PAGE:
An eccentric history of headache treatments

Neuroscience journal Brain has an amazing article on the history of non-drug treatments for headaches. What sounds like a dry article on the history of neurology is actually a remarkable romp through many of the most eccentric treatments in medicine.

The piece has just been published online and sadly is locked behind a paywall (keeps the riff-raff out) but here are a couple of interesting excerpts. The first, completely terrifying, the second, somewhat more calming.

To start, a scorching treatment for headache from Ancient Greek physician Aretaeus of Cappadocia:

‘Consequently, you have to shave off the hair (which yet on its own is good for the head) and cauterize [burn] superficially down to the muscles. If you wish to cauterize down to the bone, carry it out at a site where there are no muscles. For if you burn muscles, you will provoke cramps. Some physicians incise down to the bone on the forehead along the border of the hair. They abrade or chisel the bone down to the diploe and let flesh grow over the place. Others perforate the bone down to the meninges. These are hazardous treatments. You have to apply them when the headache persists after all that has been done; the patient keeps courage and the body is vigorous’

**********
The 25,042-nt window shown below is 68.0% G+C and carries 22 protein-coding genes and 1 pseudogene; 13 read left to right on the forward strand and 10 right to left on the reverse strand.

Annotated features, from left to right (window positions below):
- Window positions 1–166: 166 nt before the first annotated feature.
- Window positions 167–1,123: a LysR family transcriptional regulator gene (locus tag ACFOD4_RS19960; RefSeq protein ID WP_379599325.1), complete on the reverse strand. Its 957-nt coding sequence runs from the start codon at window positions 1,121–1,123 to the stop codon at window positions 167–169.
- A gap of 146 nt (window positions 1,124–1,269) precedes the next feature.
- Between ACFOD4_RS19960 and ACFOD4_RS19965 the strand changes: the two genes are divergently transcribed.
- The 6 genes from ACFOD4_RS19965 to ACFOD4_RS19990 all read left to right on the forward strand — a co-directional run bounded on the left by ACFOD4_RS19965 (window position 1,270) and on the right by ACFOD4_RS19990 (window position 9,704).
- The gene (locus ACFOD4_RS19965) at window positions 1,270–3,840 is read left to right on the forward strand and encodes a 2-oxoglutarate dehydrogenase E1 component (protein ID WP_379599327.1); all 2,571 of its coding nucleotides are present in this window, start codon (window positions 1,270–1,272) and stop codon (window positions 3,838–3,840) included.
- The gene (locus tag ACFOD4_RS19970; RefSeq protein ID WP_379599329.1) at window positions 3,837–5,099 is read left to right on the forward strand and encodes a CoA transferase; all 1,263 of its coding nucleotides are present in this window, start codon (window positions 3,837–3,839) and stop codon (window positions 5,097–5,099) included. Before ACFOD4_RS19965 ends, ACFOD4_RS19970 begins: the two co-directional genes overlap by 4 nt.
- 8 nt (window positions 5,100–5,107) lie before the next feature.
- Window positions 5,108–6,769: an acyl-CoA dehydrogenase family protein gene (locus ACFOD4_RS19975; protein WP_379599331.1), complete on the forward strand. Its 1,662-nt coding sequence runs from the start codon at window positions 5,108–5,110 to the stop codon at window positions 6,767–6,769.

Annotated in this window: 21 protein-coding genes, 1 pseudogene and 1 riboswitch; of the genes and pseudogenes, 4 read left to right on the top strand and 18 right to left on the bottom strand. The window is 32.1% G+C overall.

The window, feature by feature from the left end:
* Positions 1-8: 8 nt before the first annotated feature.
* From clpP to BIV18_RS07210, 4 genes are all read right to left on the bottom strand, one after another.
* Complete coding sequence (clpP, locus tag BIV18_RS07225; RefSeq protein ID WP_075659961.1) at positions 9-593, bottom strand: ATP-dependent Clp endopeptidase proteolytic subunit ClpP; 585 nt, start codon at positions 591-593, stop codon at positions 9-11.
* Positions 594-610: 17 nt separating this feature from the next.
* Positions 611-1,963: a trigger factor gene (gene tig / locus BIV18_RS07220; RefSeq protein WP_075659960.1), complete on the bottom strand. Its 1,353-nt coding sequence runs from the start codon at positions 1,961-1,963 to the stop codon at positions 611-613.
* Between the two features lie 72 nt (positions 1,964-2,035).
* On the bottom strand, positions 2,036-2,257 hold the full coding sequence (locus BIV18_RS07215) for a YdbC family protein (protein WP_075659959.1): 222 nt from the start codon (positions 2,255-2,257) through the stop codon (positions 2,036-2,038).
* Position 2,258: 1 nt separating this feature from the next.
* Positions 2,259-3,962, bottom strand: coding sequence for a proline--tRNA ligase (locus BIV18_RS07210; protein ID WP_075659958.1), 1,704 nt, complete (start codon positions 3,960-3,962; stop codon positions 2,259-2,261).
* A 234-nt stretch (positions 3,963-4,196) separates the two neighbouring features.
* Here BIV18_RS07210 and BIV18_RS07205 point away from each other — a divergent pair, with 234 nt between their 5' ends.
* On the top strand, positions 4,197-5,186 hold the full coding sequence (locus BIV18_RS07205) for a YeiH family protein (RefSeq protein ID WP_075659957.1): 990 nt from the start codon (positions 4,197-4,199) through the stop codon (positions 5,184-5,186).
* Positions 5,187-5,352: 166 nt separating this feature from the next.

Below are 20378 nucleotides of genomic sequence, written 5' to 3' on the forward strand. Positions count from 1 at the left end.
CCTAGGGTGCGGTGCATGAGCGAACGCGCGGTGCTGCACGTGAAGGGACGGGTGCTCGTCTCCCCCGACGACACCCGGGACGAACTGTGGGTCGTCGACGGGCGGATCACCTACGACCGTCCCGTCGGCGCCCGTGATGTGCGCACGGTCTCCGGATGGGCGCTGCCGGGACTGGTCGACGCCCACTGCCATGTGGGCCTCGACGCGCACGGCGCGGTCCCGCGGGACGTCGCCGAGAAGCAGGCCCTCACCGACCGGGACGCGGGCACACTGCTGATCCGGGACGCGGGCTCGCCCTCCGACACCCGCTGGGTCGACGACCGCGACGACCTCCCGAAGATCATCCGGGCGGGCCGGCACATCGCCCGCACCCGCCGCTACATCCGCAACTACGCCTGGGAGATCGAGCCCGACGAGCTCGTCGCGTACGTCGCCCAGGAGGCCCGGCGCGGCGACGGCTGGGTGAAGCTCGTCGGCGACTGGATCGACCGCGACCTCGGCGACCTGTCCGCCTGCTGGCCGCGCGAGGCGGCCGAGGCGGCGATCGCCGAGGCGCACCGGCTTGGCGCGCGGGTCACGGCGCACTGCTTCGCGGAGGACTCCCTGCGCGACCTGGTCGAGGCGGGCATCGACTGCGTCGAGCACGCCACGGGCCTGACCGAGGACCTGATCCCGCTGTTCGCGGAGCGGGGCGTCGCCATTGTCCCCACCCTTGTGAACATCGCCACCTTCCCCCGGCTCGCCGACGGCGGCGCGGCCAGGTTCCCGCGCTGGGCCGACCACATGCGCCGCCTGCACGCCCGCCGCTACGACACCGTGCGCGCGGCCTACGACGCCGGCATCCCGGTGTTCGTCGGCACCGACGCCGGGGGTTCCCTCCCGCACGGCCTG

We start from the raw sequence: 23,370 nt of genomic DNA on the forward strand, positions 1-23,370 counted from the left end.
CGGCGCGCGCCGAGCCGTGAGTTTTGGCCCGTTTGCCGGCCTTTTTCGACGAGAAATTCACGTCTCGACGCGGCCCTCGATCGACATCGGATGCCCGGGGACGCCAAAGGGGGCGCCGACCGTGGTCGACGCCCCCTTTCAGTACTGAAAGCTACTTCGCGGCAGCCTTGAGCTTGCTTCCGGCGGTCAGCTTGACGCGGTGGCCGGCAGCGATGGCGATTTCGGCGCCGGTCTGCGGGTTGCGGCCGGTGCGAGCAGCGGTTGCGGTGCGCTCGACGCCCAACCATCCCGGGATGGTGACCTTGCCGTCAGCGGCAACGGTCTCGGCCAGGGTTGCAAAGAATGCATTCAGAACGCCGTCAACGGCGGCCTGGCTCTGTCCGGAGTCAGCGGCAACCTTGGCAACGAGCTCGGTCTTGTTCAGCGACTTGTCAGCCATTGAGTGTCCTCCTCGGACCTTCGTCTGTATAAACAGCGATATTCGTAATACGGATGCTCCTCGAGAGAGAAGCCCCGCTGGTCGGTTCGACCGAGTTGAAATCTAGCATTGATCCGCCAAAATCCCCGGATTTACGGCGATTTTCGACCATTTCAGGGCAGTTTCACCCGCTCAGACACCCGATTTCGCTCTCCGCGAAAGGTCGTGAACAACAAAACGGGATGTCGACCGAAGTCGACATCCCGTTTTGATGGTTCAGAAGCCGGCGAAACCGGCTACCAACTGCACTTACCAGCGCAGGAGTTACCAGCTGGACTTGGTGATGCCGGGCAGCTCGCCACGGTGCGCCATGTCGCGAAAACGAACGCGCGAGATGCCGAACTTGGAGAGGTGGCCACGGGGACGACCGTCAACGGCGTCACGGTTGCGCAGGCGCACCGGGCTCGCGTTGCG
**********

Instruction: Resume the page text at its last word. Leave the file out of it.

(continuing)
…and relax. Needless to say, there were also some slightly more gentle treatments from times gone past (assuming you’re not a mole).

Oribasius, mentioned above, advised the injection of soft oil into the ear. An interesting treatment for headache was that recommended by the 10th century astronomer and physician Ali ibn Isa (ca. 940–1010 CE), who recommended binding a dead mole to the head. If diseases of the head occur because of a faulty warm constitution, Maimonides advised bathing in comfortable warm sweet water, because it dissolved the sharp vapours that rose to the head and improved the body disposition. If headache was localized, it was most appropriate to apply massage with oil of roses

By the way, the image at the top of the post is an ‘nerve vibrator’ taken from Mortimer Granville’s 1883 book Nerve-Vibration and Excitation as Agents in the Treatment of Functional Disorder and Organic Disease.

The article is packed full of such snippets and is worth checking out if you can get hold of a copy through a library or by emailing the authors.

Link to DOI entry and summary.

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